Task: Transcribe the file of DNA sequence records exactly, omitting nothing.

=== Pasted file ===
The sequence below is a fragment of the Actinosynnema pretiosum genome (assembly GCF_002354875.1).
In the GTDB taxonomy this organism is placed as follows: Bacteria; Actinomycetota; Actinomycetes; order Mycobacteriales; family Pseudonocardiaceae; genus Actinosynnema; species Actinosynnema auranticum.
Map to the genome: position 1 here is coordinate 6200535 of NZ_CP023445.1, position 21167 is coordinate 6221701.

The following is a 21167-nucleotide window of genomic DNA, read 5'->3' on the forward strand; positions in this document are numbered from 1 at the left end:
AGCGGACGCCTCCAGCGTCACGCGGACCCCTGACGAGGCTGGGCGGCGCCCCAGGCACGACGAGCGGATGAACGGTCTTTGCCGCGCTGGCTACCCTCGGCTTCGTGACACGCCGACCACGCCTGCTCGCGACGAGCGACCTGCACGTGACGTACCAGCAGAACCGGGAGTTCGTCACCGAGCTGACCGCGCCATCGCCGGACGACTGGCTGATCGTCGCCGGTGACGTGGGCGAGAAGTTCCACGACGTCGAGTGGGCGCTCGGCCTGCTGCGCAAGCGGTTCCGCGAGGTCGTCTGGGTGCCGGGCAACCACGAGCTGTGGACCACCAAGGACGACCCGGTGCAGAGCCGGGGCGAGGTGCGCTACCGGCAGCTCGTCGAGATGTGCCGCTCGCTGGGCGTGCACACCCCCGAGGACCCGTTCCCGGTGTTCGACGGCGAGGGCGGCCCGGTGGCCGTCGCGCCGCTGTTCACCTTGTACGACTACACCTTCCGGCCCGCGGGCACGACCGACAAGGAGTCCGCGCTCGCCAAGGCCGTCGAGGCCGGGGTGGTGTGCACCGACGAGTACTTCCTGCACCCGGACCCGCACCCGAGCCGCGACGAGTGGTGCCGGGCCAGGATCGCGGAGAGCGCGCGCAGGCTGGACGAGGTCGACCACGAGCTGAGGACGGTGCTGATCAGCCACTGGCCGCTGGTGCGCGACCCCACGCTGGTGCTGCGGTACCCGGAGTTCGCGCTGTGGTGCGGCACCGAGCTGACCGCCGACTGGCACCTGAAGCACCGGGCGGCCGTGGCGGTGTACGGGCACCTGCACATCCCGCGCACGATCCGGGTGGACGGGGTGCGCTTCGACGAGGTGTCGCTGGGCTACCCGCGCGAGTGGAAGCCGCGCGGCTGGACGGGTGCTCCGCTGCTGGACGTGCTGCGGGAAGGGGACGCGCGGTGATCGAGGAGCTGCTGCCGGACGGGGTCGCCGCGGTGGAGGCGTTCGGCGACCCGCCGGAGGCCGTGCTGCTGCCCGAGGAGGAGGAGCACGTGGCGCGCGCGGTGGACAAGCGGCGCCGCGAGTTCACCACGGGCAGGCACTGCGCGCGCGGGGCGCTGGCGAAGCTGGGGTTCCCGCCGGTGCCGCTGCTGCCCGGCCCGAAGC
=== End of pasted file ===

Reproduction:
The sequence below is a fragment of the Actinosynnema pretiosum genome (assembly GCF_002354875.1).
In the GTDB taxonomy this organism is placed as follows: Bacteria; Actinomycetota; Actinomycetes; order Mycobacteriales; family Pseudonocardiaceae; genus Actinosynnema; species Actinosynnema auranticum.
Map to the genome: position 1 here is coordinate 6200535 of NZ_CP023445.1, position 21167 is coordinate 6221701.

The following is a 21167-nucleotide window of genomic DNA, read 5'->3' on the forward strand; positions in this document are numbered from 1 at the left end:
AGCGGACGCCTCCAGCGTCACGCGGACCCCTGACGAGGCTGGGCGGCGCCCCAGGCACGACGAGCGGATGAACGGTCTTTGCCGCGCTGGCTACCCTCGGCTTCGTGACACGCCGACCACGCCTGCTCGCGACGAGCGACCTGCACGTGACGTACCAGCAGAACCGGGAGTTCGTCACCGAGCTGACCGCGCCATCGCCGGACGACTGGCTGATCGTCGCCGGTGACGTGGGCGAGAAGTTCCACGACGTCGAGTGGGCGCTCGGCCTGCTGCGCAAGCGGTTCCGCGAGGTCGTCTGGGTGCCGGGCAACCACGAGCTGTGGACCACCAAGGACGACCCGGTGCAGAGCCGGGGCGAGGTGCGCTACCGGCAGCTCGTCGAGATGTGCCGCTCGCTGGGCGTGCACACCCCCGAGGACCCGTTCCCGGTGTTCGACGGCGAGGGCGGCCCGGTGGCCGTCGCGCCGCTGTTCACCTTGTACGACTACACCTTCCGGCCCGCGGGCACGACCGACAAGGAGTCCGCGCTCGCCAAGGCCGTCGAGGCCGGGGTGGTGTGCACCGACGAGTACTTCCTGCACCCGGACCCGCACCCGAGCCGCGACGAGTGGTGCCGGGCCAGGATCGCGGAGAGCGCGCGCAGGCTGGACGAGGTCGACCACGAGCTGAGGACGGTGCTGATCAGCCACTGGCCGCTGGTGCGCGACCCCACGCTGGTGCTGCGGTACCCGGAGTTCGCGCTGTGGTGCGGCACCGAGCTGACCGCCGACTGGCACCTGAAGCACCGGGCGGCCGTGGCGGTGTACGGGCACCTGCACATCCCGCGCACGATCCGGGTGGACGGGGTGCGCTTCGACGAGGTGTCGCTGGGCTACCCGCGCGAGTGGAAGCCGCGCGGCTGGACGGGTGCTCCGCTGCTGGACGTGCTGCGGGAAGGGGACGCGCGGTGATCGAGGAGCTGCTGCCGGACGGGGTCGCCGCGGTGGAGGCGTTCGGCGACCCGCCGGAGGCCGTGCTGCTGCCCGAGGAGGAGGAGCACGTGGCGCGCGCGGTGGACAAGCGGCGCCGCGAGTTCACCACGGGCAGGCACTGCGCGCGCGGGGCGCTGGCGAAGCTGGGGTTCCCGCCGGTGCCGCTGCTGCCCGGCCCGAAGC